In an article written by Justin Scheck and published in the Wall Street Journal on October 30 titled Former Staffers Sue Dell, Alleging Discrimination, Justin describes a recent class action suit filed against Dell. The alleged discrimination claims that women and employees over 40 years of age were treated unfairly. The plaintiffs are seeking $500 Million from Dell. That's one big chunk of change. According to the article, the total number of employees and former employees involved in the class action suit could number in the thousands.
One of the most interesting things about this lawsuit is that a Human Resources Director was one of the driving forces behind this lawsuit. My advice: Don't mess with your own human resources employees – they know the law, and they aren't afraid to use it!
Another interesting tidbit: One of the plaintiffs involved has provided her own performance review to support her claims. It seems her supervisor wrote this boneheaded comment: "You are…breaking into arguable one of the toughest old boy networks in Dell."
Wow! How did that one slip by the Human Resources Department? (Hmmm, maybe it didn't…)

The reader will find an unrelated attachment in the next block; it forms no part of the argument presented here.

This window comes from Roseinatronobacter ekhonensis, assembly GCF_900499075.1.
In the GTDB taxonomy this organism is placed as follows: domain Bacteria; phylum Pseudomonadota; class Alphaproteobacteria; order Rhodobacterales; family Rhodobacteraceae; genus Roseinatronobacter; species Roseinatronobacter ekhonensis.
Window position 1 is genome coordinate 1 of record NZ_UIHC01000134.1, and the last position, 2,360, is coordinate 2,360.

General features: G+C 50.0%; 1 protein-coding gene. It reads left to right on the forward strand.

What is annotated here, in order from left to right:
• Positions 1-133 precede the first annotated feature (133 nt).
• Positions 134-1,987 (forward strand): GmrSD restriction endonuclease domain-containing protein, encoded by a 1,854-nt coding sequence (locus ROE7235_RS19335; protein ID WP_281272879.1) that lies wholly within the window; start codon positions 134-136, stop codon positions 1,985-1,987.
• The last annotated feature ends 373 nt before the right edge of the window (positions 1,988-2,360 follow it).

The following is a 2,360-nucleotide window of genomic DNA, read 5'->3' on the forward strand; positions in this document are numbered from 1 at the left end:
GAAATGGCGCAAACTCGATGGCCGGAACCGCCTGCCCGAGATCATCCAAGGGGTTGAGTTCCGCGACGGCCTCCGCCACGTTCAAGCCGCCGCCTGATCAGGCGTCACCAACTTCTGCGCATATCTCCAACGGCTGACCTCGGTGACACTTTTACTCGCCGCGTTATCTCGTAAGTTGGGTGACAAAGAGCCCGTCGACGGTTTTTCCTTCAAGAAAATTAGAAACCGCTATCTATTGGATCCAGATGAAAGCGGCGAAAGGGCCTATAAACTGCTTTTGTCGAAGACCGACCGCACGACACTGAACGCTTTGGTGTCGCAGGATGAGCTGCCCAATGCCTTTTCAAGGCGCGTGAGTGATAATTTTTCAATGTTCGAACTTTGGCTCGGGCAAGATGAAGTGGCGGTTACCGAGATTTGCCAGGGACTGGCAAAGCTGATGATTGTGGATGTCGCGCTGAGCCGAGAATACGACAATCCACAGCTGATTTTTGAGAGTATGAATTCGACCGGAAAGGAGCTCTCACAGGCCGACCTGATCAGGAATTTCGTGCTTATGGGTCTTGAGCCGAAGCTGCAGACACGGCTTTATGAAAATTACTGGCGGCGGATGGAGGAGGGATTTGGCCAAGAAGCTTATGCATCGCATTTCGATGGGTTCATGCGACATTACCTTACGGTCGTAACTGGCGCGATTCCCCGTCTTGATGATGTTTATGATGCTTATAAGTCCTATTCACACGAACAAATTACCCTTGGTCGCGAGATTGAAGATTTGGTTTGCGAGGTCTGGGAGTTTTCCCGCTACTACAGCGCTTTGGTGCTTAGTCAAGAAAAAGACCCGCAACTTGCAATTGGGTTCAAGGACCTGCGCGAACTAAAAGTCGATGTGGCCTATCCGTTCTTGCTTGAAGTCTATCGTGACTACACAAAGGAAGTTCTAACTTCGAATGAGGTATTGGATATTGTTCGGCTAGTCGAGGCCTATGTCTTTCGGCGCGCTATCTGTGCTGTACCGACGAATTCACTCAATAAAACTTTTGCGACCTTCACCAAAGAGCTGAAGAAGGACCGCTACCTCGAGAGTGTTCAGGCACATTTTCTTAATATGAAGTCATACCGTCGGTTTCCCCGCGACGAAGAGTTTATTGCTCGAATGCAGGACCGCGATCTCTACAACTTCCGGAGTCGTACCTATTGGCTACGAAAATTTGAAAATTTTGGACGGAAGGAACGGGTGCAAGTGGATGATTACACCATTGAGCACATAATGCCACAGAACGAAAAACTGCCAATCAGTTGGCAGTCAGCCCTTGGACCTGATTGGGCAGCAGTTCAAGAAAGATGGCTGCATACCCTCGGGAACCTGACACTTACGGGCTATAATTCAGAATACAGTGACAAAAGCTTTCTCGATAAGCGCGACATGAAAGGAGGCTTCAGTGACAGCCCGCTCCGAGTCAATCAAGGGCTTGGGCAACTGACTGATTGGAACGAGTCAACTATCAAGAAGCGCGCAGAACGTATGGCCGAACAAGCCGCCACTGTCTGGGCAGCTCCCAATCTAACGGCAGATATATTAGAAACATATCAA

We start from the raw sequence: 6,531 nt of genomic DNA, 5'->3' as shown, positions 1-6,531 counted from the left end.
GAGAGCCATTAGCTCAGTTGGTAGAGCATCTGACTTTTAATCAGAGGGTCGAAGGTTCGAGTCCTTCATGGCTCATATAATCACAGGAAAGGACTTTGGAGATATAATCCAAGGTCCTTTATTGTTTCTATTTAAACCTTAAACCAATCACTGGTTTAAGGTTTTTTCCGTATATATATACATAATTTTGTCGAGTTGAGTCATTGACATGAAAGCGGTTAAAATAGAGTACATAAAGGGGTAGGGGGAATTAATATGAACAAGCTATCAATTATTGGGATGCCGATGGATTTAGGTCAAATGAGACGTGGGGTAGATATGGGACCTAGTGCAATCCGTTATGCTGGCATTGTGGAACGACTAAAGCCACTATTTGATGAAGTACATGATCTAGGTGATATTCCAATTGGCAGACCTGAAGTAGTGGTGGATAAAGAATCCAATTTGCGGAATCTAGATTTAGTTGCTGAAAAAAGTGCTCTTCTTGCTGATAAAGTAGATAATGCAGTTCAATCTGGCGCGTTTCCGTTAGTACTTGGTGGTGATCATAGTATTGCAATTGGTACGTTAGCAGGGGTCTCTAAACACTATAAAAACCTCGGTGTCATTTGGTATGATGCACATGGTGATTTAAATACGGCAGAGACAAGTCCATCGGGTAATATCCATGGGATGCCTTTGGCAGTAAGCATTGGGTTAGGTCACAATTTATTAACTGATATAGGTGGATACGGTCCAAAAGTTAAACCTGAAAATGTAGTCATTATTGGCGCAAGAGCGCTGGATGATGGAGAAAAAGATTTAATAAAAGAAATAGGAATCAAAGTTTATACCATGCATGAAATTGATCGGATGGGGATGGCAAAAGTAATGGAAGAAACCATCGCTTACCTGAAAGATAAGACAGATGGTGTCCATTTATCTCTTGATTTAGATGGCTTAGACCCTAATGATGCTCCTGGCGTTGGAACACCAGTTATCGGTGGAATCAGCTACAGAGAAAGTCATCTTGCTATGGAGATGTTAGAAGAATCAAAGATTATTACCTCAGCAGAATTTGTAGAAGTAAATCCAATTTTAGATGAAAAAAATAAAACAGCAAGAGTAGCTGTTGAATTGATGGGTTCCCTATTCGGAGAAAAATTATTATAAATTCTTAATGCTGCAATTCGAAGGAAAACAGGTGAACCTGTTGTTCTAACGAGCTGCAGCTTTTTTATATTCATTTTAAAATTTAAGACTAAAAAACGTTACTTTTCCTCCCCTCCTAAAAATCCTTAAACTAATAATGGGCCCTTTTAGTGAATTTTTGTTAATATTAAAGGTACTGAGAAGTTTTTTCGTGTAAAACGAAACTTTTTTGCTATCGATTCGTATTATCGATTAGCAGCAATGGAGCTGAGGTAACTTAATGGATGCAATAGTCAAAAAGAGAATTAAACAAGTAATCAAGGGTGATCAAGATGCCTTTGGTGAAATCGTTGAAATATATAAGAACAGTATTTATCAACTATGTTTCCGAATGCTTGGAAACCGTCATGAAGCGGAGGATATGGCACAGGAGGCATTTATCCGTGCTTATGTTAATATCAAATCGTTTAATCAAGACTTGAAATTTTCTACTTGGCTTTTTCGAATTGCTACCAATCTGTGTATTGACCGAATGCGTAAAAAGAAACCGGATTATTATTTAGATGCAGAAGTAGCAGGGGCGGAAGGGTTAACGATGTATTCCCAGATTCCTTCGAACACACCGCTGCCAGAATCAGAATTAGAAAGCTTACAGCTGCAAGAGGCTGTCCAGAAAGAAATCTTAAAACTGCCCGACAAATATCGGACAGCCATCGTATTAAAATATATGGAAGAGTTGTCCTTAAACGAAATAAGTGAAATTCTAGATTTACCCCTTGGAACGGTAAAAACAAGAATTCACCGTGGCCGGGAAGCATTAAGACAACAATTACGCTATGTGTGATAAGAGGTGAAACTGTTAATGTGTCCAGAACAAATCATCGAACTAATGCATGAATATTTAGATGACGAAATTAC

This brings to mind an ominous, but predictable outcome when the economy goes bad: an increase in employee lawsuits! I ran across the following article describing a survey of 350 Law Firms the 2008 Litigation Trends Survey just published by international law firm Fulbright & Jaworski L.L.P. Read this article A Bear Market Turns Bullish on Litigation.
The article states: "This year's (2008) survey appears to mark an inflection point for American business, between the end of a prolonged period of prosperity and the start of a period of economic challenge that is likely to fuel litigation over who is to blame and who should pay for the consequences," said Stephen C. Dillard, who chairs Fulbright's global litigation practice.
I worked in HR for two companies that hired me AFTER a law suit hit. (Both were discrimination lawsuits.) One company was out of business within one year, and one lost major market share, because of the fear and recrimination as a result of the lawsuits. Best practices in HR – now more than ever.
Post by Dawn Passaro
Labels: discrimination, human resources, litigation, performance review, Wall Street Journal